Cord Blood Collection
The Dangers of Heparin
Heparin is a highly controversial product that has been subject to much scrutiny over the past few years. Recent FDA recalls have heightened public awareness of the potential dangers of using this drug and its negative affects on umbilical cord blood.
When Heparin is used as an anticoagulant for blood collection it is broken down over periods of time beyond 12 hours.1 Heparin breakdown can lead to the irreversible formation of blood clots, which would render your baby's cord blood unfit for processing.
In a recent study comparing the effects of dry heparin to that of CPD, it was determined that cord blood units collected with liquid CPD contained significantly more viable stem cells than units collected with dry heparin.2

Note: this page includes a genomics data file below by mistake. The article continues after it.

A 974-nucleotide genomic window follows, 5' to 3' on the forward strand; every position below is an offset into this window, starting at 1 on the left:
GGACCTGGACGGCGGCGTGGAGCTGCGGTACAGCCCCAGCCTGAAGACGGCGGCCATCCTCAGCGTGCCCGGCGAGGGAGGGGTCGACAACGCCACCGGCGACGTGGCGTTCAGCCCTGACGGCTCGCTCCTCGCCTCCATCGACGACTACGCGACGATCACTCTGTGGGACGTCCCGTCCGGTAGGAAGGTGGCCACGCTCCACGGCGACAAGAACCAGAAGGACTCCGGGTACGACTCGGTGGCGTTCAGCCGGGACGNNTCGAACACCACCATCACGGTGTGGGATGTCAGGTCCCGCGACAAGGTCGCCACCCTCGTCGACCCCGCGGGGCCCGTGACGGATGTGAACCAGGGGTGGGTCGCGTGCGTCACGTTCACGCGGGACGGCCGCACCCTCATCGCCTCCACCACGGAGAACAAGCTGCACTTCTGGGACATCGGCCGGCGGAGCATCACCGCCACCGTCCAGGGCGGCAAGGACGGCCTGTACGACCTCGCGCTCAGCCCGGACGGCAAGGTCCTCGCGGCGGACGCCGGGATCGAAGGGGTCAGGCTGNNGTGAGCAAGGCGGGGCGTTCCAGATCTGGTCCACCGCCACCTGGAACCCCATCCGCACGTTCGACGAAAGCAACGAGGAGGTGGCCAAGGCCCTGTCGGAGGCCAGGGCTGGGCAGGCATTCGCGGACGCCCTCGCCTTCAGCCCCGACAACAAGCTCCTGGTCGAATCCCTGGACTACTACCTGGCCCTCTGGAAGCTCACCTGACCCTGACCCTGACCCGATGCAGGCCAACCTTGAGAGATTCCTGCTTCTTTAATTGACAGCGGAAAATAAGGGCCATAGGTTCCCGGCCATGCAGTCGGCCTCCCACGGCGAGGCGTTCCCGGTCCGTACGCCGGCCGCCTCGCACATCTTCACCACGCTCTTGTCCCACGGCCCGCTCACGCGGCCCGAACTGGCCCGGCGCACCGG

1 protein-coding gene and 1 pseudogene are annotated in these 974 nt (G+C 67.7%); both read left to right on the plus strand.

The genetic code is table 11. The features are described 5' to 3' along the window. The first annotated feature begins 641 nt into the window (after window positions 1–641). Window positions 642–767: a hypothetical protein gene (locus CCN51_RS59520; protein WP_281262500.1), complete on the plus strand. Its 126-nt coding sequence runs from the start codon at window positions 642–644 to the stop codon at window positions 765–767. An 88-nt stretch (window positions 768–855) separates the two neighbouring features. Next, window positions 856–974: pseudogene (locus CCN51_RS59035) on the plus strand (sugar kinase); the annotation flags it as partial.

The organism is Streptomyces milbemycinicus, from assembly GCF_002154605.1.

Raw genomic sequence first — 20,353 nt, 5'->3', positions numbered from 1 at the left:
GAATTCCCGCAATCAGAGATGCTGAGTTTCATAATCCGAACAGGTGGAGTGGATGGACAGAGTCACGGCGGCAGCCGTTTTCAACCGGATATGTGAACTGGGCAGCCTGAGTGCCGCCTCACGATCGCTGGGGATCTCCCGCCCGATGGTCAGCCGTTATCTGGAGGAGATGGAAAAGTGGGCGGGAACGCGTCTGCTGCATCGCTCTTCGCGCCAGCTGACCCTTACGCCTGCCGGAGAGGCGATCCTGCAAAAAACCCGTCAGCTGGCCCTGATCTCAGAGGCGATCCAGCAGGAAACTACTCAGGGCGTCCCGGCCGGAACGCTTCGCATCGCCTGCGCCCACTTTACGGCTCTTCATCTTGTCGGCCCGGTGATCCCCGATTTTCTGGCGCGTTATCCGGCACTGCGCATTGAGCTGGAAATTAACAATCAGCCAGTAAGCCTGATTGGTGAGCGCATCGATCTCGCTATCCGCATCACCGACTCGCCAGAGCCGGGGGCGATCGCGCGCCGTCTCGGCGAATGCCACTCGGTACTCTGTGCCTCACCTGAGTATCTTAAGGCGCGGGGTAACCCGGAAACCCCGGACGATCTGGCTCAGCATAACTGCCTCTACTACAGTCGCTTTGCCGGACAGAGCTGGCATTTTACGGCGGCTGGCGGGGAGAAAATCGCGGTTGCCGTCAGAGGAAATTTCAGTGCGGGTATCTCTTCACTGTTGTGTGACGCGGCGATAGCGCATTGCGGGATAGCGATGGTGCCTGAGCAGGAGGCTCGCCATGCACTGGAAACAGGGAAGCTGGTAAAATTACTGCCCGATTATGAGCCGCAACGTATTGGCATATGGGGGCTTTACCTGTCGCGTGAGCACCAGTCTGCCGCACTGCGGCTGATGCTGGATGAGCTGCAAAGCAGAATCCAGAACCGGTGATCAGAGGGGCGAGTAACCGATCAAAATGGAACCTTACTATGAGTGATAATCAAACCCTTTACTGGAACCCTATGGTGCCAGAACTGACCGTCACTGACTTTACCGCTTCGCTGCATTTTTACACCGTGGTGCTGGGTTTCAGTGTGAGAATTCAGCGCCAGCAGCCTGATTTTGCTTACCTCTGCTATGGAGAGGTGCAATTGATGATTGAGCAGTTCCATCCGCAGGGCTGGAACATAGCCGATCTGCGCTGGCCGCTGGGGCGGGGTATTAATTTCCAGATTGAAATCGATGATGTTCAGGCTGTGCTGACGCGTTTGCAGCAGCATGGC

In 2009, the U.S. Department of Health and Human Services recommended only using citrate-based anticoagulants, such as Citrate Phosphate Dextrose (CPD), for the collection of cord blood. CPD acts as a cell preservative, as well as an anticoagulant, without the introduction of additional, unnecessary chemicals to your baby's cord blood.
MiracleCord is Heparin-free. CPD is used exclusively in our cord blood collection materials.
1 Hoffbrand AV, Catovsky D, Tuddenham EGD. 2005. Postgraduate Haematology. 5th Edition.
2 Kraus M, Foster K, Bridges AR, Walters MC. 2009. Cord blood units collected with liquid CPD appear to contain significantly more nucleated and CD34+ cells than units collected with dry heparin. Blood 114:4227.